Cincinnati, Ohio, 1935
Born on June 16.
Takes night classes at the Art Academy of Cincinnati.
Attends the College of Applied Arts at the University of Cincinnati and the School of the Museum of Fine Arts in Boston.
Transfers to Ohio University in Athens, graduating with a fine arts degree in 1957.
Continues to study at the School of the Museum of Fine Arts in Boston at the same time.
Moves to Patchogue, Long Island, and later to New York City.
Takes part in a group exhibition at Judson Gallery in New York.
With Claes Oldenburg, presents the exhibition Ray Gun at Judson Gallery in New York, which includes Dine’s first environment, The House.
Stages his first performance piece, The Smiling Workman, in conjunction with the exhibition.
Has his first solo exhibition, at Reuben Gallery in New York.
Takes part in his first museum show, Young Americans at the Andrew Dickson White Museum of Art, Cornell University in Ithaca, New York.
Exhibits at Martha Jackson Gallery in New York and holds his first solo exhibition in Europe, at the Galleria dell’Ariete in Milan.
Exhibits at the Palais des Beaux-Arts in Brussels.
Takes part in the XXXII Biennale di Venezia.
Teaches as a guest professor at Yale University.
Works as an artist-in-residence at Oberlin College in Oberlin, Ohio. The Allen Memorial Art Museum at Oberlin presents an exhibition of his work created during the residency.
Exhibits at Gian Enzo Sperone in Turin.
Exhibits at the Stedelijk Museum in Amsterdam.
Scotland Yard removes a series of Dine’s works from Robert Fraser Gallery in London on grounds of obscenity.
Works as a visiting critic at Cornell University.
Moves to London.
The Museum of Modern Art in New York presents Jim Dine: Designs for a Midsummer Night’s Dream.
Takes part in Documenta 4 in Kassel, Germany.
Exhibits at the Kunstverein München in Munich and the Kunsthalle Nürnberg in Nuremberg.
The Whitney Museum of American Art in New York organizes a major retrospective exhibition of Dine’s work. Exhibits at the Galleria Civica d’Arte Moderna in Turin.
Moves back to the United States, settling in Putney, Vermont.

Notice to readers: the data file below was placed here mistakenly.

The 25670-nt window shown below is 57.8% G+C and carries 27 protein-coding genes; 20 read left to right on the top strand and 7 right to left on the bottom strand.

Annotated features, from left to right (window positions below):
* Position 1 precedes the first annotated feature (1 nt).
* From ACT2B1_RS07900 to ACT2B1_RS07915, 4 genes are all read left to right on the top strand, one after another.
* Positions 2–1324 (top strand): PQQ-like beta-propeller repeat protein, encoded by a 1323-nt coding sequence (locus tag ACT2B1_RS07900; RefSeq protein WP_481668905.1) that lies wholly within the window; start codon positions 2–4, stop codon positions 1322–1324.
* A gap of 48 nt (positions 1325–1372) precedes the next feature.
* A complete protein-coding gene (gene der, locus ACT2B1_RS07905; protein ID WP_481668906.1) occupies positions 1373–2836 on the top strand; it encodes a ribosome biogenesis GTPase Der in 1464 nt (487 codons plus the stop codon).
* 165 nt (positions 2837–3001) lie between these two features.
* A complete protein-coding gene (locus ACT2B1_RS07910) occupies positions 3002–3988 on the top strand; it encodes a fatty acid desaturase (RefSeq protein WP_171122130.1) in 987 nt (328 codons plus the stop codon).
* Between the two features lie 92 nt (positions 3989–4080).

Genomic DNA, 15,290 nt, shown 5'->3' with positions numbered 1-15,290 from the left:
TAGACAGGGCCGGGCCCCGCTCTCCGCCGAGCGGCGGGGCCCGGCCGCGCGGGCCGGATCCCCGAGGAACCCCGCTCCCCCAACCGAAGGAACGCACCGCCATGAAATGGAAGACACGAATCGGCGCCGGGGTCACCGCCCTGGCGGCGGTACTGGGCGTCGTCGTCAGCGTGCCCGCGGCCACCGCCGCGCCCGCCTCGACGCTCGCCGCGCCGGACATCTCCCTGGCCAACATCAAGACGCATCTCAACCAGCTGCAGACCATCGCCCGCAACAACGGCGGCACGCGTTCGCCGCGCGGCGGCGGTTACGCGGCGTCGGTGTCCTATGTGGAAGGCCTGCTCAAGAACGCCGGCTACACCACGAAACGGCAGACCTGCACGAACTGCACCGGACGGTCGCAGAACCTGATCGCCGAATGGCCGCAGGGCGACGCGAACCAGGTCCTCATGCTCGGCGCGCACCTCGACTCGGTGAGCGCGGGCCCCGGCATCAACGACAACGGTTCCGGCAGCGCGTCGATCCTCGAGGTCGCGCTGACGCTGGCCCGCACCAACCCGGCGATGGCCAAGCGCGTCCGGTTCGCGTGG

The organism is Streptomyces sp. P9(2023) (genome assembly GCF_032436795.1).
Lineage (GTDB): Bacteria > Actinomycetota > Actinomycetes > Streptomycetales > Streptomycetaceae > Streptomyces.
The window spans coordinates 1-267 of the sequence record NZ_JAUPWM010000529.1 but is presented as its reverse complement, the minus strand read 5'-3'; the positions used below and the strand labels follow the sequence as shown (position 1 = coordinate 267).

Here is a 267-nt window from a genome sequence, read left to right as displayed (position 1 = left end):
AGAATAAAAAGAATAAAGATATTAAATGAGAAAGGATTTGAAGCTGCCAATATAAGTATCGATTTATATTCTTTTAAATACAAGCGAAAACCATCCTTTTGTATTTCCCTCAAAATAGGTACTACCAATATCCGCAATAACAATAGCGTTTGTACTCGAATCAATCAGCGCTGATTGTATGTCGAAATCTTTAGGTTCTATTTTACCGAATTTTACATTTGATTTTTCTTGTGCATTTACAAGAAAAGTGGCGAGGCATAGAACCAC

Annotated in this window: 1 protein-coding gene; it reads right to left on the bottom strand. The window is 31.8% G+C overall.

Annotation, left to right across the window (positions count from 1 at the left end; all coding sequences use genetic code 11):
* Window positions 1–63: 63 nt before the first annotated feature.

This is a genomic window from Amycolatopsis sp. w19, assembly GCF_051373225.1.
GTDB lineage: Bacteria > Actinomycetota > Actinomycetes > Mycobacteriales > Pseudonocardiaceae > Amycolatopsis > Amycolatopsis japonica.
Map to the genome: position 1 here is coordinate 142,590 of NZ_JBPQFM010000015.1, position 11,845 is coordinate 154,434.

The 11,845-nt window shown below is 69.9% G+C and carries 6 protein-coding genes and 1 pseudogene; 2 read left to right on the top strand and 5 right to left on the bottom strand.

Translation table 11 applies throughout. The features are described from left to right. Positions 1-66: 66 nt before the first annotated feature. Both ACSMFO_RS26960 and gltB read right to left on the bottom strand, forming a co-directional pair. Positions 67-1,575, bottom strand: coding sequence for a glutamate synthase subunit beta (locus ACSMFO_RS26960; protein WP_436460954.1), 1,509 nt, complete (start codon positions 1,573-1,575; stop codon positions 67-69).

The Museum Boijmans Van Beuningen in Rotterdam presents a comprehensive exhibition of Dine’s work that later travels to the Städtische Kunsthalle Düsseldorf and Staatliche Kunsthalle Baden-Baden.
Exhibits at the La Jolla Museum of Contemporary Art in La Jolla, California.
Designs the interior of the Biltmore Hotel in Los Angeles.
An exhibition of Dine’s prints from the early 1970s is presented at the Williams College Museum of Art in Williamstown, Massachusetts, and later travels to other museums in the United States.
Participates in Documenta 6 in Kassel, Germany.
The Museum of Modern Art in New York organizes a retrospective of Dine’s etchings that later travels to other museums in the United States.
Exhibits recent works on paper at Galerie Claude Bernard in Paris.
An exhibition of Dine’s drawings opens at the University Art Museum at California State University, Long Beach, and later travels to several other museums in the United States.
Elected member of the American Academy of Arts and Letters.
The major retrospective Jim Dine: Five Themes is presented at the Walker Art Center in Minneapolis and later travels to several other museums in the United States.
Moves to New York. Creates a mural for John Nuveen & Co. in Chicago.
Designs the costumes and sets for the Richard Strauss opera Salomé at the Houston Grand Opera.
A retrospective of Dine’s graphic work is shown at the Davison Art Center at Wesleyan University in Middletown, Connecticut, and later travels to several other museums in the United States.
The Contemporary Arts Center in Cincinnati organizes a retrospective of Dine’s drawings that later travels to other museums in the United States.
The Galleria d’Arte Moderna Ca’ Pesaro in Venice presents a retrospective of Dine’s drawings, paintings, and sculptures.
The Hakone Open-Air Museum in Hakone, Japan, presents an exhibition of Dine’s work.
Receives the Pyramid Atlantic Award of Distinction in Washington, D.C.
Teaches at the Internationale Sommerakademie fur Bildende Kunst in Salzburg.